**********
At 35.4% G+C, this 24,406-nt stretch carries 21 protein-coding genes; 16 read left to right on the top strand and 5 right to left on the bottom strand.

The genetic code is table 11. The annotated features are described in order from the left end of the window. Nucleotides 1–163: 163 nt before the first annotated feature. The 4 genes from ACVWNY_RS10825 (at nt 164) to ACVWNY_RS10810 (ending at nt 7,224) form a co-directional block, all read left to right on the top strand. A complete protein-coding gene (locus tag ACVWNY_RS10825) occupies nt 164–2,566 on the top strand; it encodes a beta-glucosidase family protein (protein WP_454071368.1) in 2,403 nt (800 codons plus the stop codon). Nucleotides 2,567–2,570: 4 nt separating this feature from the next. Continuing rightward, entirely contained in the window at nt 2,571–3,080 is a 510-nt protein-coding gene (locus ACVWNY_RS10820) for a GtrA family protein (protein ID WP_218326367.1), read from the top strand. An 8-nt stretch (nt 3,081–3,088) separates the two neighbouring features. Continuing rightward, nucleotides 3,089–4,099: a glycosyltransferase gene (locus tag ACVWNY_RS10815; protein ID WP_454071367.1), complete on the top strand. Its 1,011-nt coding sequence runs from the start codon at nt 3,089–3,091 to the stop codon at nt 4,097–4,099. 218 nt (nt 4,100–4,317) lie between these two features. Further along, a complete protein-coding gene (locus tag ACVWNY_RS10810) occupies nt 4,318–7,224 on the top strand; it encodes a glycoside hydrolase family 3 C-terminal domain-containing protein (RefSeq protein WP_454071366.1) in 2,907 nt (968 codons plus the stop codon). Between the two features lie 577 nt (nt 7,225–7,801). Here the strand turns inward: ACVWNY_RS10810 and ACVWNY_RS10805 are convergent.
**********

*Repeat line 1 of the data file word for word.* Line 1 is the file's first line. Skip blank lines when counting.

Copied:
At 35.4% G+C, this 24,406-nt stretch carries 21 protein-coding genes; 16 read left to right on the top strand and 5 right to left on the bottom strand.